His particular issue was his pride in riches.  Because his love of the world was greater than his love for God.  What he probably desired, in keeping the commandments, was that he could love God and possessions with equal passion.  But Jesus said he lacked one thing and the one thing was not conforming to the world and following Jesus instead.  The story says went away sorrowful. 

            All of this worldly stuff is passing away, it is not eternal.  One day my car will be no more.  One day your house will be no more.  One day your favorite things will pass away. 

 

            If we manage to drive away conformity to the world, what then do we do?  Our purpose is to do the will of God.  That is what we are seeking, to will the will of God.  To will our love for God.  To will our love for one another.  Make that our desire!  Instead of conforming to the world, do this instead – the will of God.  After all, all of these worldly things will pass away. 

            Move ahead to 1 John 2:24 and John writes about what we have heard from the beginning.  Obviously John and others had been preaching about God’s love as one of the things they had heard from the beginning.  First, remember back in 1 John 1 he begins the letter with “that which was from the beginning” and now he says that again.  Look with me at 1 John 3:11,

 

1 John 3:11 11 For this is the message that you have heard from the beginning, that we should love one another. 

 

Now jump one letter over to 2 John,

 

2 John 6  And this is love, that we walk according to his commandments; this is the commandment, just as you have heard from the beginning, so that you should walk in it. 

 

Walk in his commandments, because we display our love for God through obedience to his word. 

 

Jesus said it this way,

 

John 14:23 Jesus answered him, “If anyone loves me, he will keep my word, and my Father will love him, and we will come to him and make our home with him.

 

It is very simple.  Want to know what it means to love God?  Keep his commandments.  Do what Jesus said.  Follow the word of God.  It is a lot like marriage in that we demonstrate our love for our spouse that we commit our love for that person in obedience to promises made and commitment to stay true to him or her.  We are committed to God by keeping his word.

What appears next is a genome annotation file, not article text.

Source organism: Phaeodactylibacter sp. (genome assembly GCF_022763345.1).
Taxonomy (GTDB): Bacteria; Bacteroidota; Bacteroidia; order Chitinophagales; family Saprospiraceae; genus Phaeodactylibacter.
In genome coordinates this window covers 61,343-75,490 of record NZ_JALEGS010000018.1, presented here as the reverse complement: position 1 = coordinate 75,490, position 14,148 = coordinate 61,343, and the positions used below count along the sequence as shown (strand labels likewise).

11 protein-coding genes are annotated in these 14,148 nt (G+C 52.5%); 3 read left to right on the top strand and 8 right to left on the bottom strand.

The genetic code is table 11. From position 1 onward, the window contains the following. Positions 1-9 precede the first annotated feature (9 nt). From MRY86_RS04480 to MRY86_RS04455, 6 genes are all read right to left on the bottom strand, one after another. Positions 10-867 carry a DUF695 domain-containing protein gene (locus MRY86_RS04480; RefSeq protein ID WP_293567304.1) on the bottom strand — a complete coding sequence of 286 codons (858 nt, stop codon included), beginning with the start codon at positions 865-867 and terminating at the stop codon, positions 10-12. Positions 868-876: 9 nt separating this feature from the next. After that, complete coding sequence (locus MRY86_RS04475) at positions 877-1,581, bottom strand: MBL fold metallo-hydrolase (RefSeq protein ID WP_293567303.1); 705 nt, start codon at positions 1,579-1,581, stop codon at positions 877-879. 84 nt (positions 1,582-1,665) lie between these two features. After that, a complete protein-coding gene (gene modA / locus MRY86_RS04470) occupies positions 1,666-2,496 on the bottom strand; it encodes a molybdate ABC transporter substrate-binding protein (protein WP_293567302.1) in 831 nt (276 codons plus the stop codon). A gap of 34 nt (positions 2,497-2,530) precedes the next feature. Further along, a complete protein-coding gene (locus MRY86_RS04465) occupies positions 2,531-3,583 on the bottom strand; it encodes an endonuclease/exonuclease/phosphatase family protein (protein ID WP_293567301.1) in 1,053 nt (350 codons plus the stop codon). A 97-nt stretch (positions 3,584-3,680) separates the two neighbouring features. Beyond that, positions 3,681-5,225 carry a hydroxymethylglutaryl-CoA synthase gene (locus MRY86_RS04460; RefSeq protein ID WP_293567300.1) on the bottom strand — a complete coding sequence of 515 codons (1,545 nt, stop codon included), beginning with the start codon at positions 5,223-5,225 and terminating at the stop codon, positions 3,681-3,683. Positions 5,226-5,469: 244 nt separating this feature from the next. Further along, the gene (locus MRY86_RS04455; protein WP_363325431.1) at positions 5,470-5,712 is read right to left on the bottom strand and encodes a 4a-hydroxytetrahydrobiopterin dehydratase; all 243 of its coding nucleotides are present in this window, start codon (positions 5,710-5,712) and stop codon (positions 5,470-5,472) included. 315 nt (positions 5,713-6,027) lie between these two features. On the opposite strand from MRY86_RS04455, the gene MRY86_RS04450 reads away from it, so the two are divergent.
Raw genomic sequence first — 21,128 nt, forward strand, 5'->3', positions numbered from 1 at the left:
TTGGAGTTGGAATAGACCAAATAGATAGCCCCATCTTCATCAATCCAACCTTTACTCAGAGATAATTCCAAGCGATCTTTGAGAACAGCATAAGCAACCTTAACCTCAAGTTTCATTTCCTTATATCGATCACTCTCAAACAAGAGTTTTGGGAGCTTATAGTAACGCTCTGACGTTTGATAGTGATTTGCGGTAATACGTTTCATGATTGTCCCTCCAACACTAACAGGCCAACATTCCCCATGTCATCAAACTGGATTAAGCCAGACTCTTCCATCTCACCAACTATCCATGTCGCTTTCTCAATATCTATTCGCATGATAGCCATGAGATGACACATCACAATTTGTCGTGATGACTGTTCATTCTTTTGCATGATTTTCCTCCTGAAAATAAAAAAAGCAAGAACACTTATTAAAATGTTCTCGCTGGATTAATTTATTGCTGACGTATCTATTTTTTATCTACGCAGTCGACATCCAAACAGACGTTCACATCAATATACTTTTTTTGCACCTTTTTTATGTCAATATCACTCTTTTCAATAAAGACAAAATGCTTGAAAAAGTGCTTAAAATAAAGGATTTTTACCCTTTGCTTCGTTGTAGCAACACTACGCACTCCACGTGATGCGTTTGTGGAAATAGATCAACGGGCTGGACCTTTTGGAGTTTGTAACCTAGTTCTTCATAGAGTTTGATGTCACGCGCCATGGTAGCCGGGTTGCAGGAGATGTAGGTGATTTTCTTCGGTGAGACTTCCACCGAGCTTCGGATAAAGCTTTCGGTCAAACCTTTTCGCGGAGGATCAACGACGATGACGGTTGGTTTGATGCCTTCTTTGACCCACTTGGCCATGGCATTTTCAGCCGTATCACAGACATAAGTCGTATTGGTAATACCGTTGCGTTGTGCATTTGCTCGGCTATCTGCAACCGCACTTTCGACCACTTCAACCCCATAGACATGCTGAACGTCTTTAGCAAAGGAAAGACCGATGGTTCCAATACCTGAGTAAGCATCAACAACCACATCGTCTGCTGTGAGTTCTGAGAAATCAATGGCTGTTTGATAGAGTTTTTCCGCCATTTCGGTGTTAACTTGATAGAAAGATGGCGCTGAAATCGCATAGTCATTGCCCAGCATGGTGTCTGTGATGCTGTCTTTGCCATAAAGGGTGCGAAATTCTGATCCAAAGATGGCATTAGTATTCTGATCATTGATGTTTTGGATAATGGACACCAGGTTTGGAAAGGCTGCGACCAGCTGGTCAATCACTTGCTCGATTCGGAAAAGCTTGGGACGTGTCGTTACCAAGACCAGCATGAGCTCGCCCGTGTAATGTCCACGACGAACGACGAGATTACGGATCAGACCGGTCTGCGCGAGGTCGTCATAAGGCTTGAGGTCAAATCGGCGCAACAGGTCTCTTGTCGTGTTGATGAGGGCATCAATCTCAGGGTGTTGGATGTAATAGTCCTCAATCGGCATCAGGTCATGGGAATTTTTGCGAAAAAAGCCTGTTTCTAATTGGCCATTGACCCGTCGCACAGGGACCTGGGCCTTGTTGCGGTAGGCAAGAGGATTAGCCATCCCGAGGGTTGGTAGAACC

Look at John 15.  Abide in me, Jesus says.  Apart from me you can do nothing.  This is what it means to love the world, to love those things that are apart from Jesus.  Those things have no life.  When we love Jesus and the things of Jesus, we will do the will of God.  That does not mean that the will of God is so detailed that we hit or miss it in daily decisions.  God gives us room to make our own decisions in our lives, but all of those decisions are to be made in the love of God and not in conformity to the world. 

 

The final promise to see today is the promise of eternal life, verse 25.  I love the word in Jesus’ prayer of John 17, turn there…

 

John 17:1-3  When Jesus had spoken these words, he lifted up his eyes to heaven, and said, “Father, the hour has come; glorify your Son that the Son may glorify you, since you have given him authority over all flesh, to give eternal life to all whom you have given him. And this is eternal life, that they know you the only true God, and Jesus Christ whom you have sent.

 

Eternal life = knowing God and Jesus Christ.  To know him.  Most of us think about eternal life as something to come, something of heaven.  But to know God is to know eternal life.  That means that eternal life begins now!  As we grow in knowledge of and in God we experience eternal life right now.  The kingdom of heaven is right now.  It begins on this earth in knowing Jesus and continues on into heaven and eternity.  Life eternal now.  Life abundant now.  It is known in keeping commandment and willing God’s will, to will our love toward God and one another.  To desire the will of God.  Lord, change our desires that we might keep commandment and love as you have loved. 

 

We might ask ourselves, is there anything in our hearts or in our way of life that has conformed to the world?  How would we know?  We know by the word of God.  We know by what we love most.  Pray today that God, in his infinite grace, would train us to will his will in our life that we might will our love to God and one another.  Amen.